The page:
“Naaaaaaansi ingonyama, bakithi baba!” There are few more iconic scenes in film history than the first threads of the Circle of Life being played over sunrise at Pride Rock. The iconic anthem of birth and death, composed by Elton John, lyricised by Tim Rice, and originally performed by Carmen Twillie and Lebo M. is played over the presentation of a newborn lion. The animal kingdom gathers as a mandrill holds their new prince out to the kingdom. Elephants trumpet, monkeys chatter, zebras stomp and the sun shines through the clouds onto the cub. It’s magnificent.
In the live-action remake of The Lion King, director Jon Favreau imitates the opening scene in an almost shot-for-shot recreation. In fact, the entire Lion King film follows the 1994 animation original as closely as possible. Unfortunately, it just doesn’t have the same allure.
The Daily Vox attended the South African premiere of the film on July 18. The outdoor screening was held in the biting cold in the heart of winter under the African sky. Hundreds of Disney enthusiasts with the odd celebrity or two gathered to watch the much-anticipated live-action remake of The Lion King. Among the guests were South African performer and composer Lebo M. who worked on the music for the film, and John Kani who plays the wise and eccentric mandrill Rafiki in the film.
The star-studded cast of The Lion King has been one of it’s biggest drawcards. The cast boasts Donald Glover voicing Simba, James Earl Jones as Mufasa, and Chiwetel Ejiofor as Scar. There’s also Alfre Woodard (Serabi), Seth Rogan (Pumba), Billy Eichner (Timon), and John Oliver (Zazu). But the best part is that Favreau, somehow, managed to snag Beyoncé as Nala.
The Hamletesque plot, for those who haven’t seen The Lion King (shame on you!), is timeless. The film follows naive and cocksure, royal cub Simba who lives on Pride Rock with his king father Mufasa, queen mother Serabi, best friend Nala and his pride of lions. Simba just wants to grow up to be king like his father Mufasa. But his meddling, power-hungry (and plain greedy) uncle Scar schemes to overthrow his older brother and seize control of the Pride Lands. Scar’s plan involves heartbreak for the audience.
Cue the tragic scene where Mufasa falls to his death during a stampede in a giant river gorge. It’s even more tragic than when Rose let go of Jack’s hand, allowing him to fall into the icy sea, in Titanic. When Simba says, “C’mon dad, wake up” you can hear the audiences’ hearts breaking.
Anyway, Scar tells Simba it’s his fault that Mufasa is dead and Simba flees his home to live in exile. Here he meets Timone the meerkat and Pumba the warthog where he lives chowing bugs under the carefree motto of ‘Hakuna Matata’. But trouble is brewing at Pride Rock where Scar and his pack of hyenas are over hunting, and decimating the Pride Lands. Nala ventures away from Pride Rock to find food and finds Simba instead. She, along with Rafiki, convinces Simba to go home and overthrow Scar in the fight for his birthright.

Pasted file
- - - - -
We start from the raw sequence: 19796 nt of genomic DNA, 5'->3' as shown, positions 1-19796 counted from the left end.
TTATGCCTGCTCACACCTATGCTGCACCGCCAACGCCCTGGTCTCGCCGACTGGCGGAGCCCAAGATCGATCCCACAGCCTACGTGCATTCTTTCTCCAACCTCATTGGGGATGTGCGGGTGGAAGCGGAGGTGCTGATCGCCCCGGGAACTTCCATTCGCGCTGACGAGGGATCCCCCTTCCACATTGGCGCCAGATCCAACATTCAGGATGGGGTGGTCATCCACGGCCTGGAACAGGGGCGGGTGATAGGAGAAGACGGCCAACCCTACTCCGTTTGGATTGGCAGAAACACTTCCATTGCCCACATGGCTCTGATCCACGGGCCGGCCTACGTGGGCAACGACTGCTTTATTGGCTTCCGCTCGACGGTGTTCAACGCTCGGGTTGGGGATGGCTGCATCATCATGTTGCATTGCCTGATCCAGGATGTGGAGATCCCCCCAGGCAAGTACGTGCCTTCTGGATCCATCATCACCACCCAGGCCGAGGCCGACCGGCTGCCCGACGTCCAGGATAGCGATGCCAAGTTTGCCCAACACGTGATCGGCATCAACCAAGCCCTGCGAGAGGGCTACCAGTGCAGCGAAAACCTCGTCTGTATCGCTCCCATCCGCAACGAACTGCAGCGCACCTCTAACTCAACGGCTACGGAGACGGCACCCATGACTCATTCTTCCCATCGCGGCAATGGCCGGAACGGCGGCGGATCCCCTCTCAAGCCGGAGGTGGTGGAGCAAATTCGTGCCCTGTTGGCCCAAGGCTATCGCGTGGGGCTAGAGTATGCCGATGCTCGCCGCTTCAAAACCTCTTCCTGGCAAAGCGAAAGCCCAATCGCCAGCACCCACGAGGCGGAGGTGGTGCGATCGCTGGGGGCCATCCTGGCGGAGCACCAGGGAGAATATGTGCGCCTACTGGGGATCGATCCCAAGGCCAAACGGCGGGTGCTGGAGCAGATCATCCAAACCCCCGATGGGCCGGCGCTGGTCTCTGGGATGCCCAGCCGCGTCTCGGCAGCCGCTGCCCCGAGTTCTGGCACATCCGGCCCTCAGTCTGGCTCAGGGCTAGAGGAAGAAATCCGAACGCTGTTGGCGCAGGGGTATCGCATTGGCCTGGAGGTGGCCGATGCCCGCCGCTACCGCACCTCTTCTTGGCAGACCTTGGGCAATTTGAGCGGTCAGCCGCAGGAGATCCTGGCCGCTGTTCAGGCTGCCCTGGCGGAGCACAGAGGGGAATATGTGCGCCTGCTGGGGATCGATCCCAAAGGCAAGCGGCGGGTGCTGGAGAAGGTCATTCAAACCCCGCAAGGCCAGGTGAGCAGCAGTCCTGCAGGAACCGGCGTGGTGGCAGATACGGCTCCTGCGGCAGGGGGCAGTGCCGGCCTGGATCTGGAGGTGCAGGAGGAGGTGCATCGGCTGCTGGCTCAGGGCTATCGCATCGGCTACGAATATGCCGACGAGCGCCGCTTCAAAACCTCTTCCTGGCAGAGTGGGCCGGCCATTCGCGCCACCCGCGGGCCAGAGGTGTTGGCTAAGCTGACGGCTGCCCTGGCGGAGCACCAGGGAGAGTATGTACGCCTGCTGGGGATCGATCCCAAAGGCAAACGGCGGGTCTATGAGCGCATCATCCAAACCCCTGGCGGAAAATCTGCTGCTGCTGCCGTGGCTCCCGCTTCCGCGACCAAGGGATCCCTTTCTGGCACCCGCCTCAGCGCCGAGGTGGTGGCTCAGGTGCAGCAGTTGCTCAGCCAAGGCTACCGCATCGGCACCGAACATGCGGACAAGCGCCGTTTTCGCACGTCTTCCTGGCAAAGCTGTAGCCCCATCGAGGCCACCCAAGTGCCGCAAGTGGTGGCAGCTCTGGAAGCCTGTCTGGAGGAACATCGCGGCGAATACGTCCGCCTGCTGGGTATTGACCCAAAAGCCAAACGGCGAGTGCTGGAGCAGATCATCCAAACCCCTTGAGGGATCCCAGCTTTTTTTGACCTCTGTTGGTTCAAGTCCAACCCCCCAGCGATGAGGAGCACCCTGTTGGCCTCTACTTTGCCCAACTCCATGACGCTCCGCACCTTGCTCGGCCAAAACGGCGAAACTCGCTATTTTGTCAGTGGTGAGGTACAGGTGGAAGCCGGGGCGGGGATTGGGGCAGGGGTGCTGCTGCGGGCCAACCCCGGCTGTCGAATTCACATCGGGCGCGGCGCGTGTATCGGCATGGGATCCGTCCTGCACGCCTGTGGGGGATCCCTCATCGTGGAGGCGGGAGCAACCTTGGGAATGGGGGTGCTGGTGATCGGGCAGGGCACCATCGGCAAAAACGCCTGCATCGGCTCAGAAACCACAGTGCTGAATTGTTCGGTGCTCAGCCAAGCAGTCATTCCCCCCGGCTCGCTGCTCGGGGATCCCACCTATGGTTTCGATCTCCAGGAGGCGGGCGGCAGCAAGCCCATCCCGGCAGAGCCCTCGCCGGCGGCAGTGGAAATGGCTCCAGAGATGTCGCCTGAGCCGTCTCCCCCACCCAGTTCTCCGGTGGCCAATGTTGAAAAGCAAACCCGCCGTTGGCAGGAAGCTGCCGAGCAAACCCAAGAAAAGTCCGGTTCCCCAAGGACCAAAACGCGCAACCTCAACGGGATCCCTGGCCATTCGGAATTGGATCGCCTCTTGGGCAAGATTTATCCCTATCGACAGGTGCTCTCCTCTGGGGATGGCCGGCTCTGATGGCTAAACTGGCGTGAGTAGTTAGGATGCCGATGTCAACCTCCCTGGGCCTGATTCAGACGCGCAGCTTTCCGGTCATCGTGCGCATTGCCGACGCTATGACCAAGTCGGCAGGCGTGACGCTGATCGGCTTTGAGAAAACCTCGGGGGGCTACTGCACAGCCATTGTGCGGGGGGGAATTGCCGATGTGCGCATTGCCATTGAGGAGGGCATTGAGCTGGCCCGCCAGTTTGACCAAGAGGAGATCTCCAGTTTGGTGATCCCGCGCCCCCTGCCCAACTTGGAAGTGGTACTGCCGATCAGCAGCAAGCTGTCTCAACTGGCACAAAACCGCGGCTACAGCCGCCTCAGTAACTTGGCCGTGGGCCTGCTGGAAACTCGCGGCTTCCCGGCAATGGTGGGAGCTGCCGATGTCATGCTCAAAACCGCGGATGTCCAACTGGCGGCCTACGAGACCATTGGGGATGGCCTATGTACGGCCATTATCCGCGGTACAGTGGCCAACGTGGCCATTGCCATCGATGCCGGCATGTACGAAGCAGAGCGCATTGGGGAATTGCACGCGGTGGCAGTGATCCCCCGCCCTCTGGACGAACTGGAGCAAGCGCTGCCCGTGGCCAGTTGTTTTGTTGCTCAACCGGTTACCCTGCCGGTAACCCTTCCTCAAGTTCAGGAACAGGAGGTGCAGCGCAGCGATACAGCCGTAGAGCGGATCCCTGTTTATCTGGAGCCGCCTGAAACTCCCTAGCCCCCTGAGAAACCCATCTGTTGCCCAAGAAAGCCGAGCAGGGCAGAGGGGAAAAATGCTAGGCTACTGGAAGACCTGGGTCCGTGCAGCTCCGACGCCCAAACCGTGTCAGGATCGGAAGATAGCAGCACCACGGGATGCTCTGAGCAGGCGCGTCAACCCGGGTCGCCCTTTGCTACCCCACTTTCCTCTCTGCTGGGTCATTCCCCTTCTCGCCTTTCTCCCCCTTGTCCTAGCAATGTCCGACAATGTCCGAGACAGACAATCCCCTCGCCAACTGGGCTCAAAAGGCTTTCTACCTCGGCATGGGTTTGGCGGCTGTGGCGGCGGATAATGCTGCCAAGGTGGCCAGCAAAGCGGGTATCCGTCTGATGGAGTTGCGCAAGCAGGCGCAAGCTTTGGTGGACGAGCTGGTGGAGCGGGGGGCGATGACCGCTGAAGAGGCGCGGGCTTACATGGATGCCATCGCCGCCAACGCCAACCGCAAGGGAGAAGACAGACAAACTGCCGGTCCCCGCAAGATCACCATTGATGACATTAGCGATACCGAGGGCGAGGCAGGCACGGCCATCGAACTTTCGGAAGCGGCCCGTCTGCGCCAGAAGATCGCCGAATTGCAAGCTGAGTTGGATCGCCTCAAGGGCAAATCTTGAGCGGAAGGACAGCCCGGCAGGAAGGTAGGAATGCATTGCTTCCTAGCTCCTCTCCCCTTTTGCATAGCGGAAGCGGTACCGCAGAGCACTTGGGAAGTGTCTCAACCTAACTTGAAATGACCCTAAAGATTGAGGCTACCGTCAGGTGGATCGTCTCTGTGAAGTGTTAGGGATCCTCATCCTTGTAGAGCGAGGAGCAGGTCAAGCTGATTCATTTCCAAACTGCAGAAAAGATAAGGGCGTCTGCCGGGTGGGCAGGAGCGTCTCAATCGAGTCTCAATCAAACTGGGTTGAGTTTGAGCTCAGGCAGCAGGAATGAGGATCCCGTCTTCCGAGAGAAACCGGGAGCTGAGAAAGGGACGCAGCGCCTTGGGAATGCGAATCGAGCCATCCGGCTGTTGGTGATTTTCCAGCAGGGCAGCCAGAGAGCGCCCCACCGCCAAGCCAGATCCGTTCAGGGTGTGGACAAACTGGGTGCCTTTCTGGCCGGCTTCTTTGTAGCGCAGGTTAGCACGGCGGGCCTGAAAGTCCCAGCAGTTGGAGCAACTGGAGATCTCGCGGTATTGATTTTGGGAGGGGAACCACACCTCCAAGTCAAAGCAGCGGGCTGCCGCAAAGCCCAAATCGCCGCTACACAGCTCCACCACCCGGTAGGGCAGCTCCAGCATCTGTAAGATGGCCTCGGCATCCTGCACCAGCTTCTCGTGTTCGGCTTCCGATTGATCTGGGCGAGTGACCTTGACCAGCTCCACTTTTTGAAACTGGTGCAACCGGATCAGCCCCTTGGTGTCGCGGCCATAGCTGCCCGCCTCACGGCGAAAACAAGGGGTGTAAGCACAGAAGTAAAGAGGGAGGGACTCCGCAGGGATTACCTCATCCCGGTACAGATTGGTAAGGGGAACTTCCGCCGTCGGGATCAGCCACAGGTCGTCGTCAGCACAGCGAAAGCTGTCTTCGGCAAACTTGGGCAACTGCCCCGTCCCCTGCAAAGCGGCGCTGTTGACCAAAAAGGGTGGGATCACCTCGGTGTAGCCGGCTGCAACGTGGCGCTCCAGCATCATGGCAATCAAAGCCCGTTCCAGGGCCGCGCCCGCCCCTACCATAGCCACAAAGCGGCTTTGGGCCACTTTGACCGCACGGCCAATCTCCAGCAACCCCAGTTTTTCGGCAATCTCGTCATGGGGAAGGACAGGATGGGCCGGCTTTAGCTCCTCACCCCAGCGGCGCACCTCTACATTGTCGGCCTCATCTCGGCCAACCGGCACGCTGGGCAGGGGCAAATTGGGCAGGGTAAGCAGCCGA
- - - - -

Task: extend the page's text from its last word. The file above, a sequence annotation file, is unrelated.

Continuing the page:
The plot is flawless, but there’s not much emotion. Of course, voice acting is no easy feat. Actors have to convey every emotion — joy, anger, sorrow, excitement — using voice inflection. They can’t rely on expression or body language. But while the actors did a decent job let’s be real: a lion or a hyena only has about one or two expressions. It was so weird hearing the voiced over emotion and looking at the lions’ blank faces. At times it felt like watching a really good voiceover on a NatGeo Wild documentary.
Of course, this is because the CGI animation style of the film is nothing short of brilliant. The audience is really transported into the heart of the Serengeti from the Baobab trees to the watering holes and savannah plains. Every animal moves with such realism. It’s picture perfect. It’s almost like watching a more advanced version of the animation style Favreau used in The Jungle Book remake in 2016. This time around, it’s just so realistic that it’s difficult to capture the emotion. Unfortunately, the 25-year ago version was successful because of the emotion.
Where the film does get it right is with the soundtrack, which is phenomenal. It’s real sing-along fare. Donald Glover and Bey singing ‘Can You Feel The Love Tonight’ is everything you never thought you needed. The Queen’s beautiful song ‘Spirit’ is also an excellent addition to the soundtrack. She made the song with Lebo M. and German film score composer Hans Zimmer and it’s a real winner. The only complaint is that at times the film feels like an odd mishmash of a documentary and musical.
If the live action Disney remakes of the past couple of years have taught us anything, it’s that no matter how big budget or famous the cast is, these films will never recreate the same magnificence of the classics. They are simply an exercise in nostalgia, but that’s okay too. It’s probably going to make money.
Heck, Beyoncé is in it. That’s reason enough to watch it.